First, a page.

So no wonder that in certain cities of America, in New York of course, and New Orleans, in Chicago and San Francisco and Los Angeles, in such American cities as Paris and Mexico, D.F., this particular part of a generation was attracted to what the Negro had to offer. In such places as Greenwich Village a ménage-à-trois was completed — the bohemian and the juvenile delinquent came face-to-face with the Negro, and the hipster was a fact in American life. If marijuana was the wedding ring, the child was the language of Hip for its argot gave expression to abstract states of feeling which all could share, at least all who were Hip. And in this wedding of the white and the black it was the Negro who brought the cultural dowry. Any Negro who wishes to live must live with danger from his first day, and no experience can ever be casual to him, no Negro can saunter down a street with any real certainty that violence will not visit him on his walk. The cameos of security for the average white: mother and the home, job and the family, are not even a mockery to millions of Negroes; they are impossible. The Negro has the simplest of alternatives: live a life of constant humility or ever-threatening danger. In such a pass where paranoia is as vital to survival as blood, the Negro had stayed alive and begun to grow by following the need of his body where he could. Knowing in the cells of his existence that life was war, nothing but war, the Negro (all exceptions admitted) could rarely afford the sophisticated inhibitions of civilization, and so he kept for his survival the art of the primitive, he lived in the enormous present, he subsisted for his Saturday night kicks, relinquishing the pleasures of the mind for the more obligatory pleasures of the body, and in his music he gave voice to the character and quality of his existence, to his rage and the infinite variations of joy, lust, languor, growl, cramp, pinch, scream and despair of his orgasm. For jazz is orgasm, it is the music of orgasm, good orgasm and bad, and so it spoke across a nation, it had the communication of art even where it was watered, perverted, corrupted, and almost killed, it spoke in no matter what laundered popular way of instantaneous existential states to which some whites could respond, it was indeed a communication by art because it said, “I feel this, and now you do too.”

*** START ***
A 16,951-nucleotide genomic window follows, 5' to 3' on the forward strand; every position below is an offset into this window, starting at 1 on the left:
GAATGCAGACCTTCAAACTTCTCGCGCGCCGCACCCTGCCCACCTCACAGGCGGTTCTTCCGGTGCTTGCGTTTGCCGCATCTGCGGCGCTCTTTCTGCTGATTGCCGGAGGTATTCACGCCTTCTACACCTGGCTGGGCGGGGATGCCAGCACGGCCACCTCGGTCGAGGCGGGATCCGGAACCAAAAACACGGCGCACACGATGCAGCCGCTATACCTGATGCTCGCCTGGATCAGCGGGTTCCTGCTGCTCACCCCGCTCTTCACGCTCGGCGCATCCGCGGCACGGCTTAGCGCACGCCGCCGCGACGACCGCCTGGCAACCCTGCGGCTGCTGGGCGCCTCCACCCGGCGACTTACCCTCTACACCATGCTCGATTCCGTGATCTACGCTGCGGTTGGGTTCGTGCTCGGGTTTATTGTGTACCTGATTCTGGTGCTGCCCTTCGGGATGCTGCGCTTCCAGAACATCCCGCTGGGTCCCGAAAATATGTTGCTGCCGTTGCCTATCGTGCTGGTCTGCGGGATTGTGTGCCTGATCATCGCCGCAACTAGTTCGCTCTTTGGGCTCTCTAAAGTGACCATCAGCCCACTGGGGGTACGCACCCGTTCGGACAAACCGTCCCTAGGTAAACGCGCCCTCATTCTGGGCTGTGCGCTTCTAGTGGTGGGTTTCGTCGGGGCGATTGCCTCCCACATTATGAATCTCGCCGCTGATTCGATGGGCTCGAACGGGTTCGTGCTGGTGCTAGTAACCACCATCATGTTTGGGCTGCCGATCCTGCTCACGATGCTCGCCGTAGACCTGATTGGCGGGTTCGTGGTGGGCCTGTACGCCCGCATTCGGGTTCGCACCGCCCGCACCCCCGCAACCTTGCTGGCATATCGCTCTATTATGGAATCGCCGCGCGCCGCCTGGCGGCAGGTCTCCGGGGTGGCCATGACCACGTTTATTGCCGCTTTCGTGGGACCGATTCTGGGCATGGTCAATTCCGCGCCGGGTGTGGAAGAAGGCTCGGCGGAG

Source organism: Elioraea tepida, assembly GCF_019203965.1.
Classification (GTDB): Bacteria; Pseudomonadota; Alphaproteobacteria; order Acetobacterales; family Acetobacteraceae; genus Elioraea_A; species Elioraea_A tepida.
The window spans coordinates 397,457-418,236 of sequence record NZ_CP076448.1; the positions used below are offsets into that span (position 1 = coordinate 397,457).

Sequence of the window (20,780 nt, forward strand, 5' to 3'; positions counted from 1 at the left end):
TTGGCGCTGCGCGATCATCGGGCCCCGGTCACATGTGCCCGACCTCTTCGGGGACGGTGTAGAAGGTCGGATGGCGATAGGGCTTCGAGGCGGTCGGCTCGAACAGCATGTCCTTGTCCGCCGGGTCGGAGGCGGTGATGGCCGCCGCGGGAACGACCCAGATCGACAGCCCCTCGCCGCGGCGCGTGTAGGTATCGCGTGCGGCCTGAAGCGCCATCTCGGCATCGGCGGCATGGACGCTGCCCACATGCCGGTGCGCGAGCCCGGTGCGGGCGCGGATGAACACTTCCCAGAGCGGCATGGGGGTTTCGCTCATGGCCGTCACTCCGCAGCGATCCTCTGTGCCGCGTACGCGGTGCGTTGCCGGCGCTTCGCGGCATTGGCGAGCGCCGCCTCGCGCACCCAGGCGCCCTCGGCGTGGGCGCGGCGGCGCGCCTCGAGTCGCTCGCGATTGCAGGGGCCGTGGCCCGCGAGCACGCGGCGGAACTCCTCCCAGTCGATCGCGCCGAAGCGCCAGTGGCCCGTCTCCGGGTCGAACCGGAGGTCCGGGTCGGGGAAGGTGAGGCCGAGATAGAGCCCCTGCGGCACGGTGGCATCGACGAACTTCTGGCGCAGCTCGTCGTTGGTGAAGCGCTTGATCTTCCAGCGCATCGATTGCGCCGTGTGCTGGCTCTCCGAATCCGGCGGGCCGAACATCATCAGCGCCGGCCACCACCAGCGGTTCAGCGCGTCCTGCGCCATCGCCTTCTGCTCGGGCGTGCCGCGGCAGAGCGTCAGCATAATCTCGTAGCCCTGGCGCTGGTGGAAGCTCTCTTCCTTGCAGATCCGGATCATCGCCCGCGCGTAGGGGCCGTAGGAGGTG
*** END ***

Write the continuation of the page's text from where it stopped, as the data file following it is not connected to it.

So there was a new breed of adventurers, urban adventurers who drifted out at night looking for action with a black man’s code to fit their facts. The hipster had absorbed the existentialist synapses of the Negro, and for practical purposes could be considered a white Negro.
To be an existentialist, one must be able to feel oneself — one must know one’s desires, one’s rages, one’s anguish, one must be aware of the character of one’s frustration and know what would satisfy it. The over-civilized man can be an existentialist only if it is chic, and deserts it quickly for the next chic. To be a real existentialist (Sartre admittedly to the contrary) one must be religious, one must have one’s sense of the “purpose” — whatever the purpose may be — but a life which is directed by one’s faith in the necessity of action is a life committed to the notion that the substratum of existence is the search, the end meaningful but mysterious; it is impossible to live such a life unless one’s emotions provide their profound conviction. Only the French, alienated beyond alienation from their unconscious could welcome an existential philosophy without ever feeling it at all; indeed only a Frenchman by declaring that the unconscious did not exist could then proceed to explore the delicate involutions of consciousness, the microscopically sensuous and all but ineffable frissons of mental becoming, in order finally to create the theology of atheism and so submit that in a world of absurdities the existential absurdity is most coherent.
In the dialogue between the atheist and the mystic, the atheist is on the side of life, rational life, undialectical life — since he conceives of death as emptiness, he can, no matter how weary or despairing, wish for nothing but more life; his pride is that he does not transpose his weakness and spiritual fatigue into a romantic longing for death, for such appreciation of death is then all too capable of being elaborated by his imagination into a universe of meaningful structure and moral orchestration.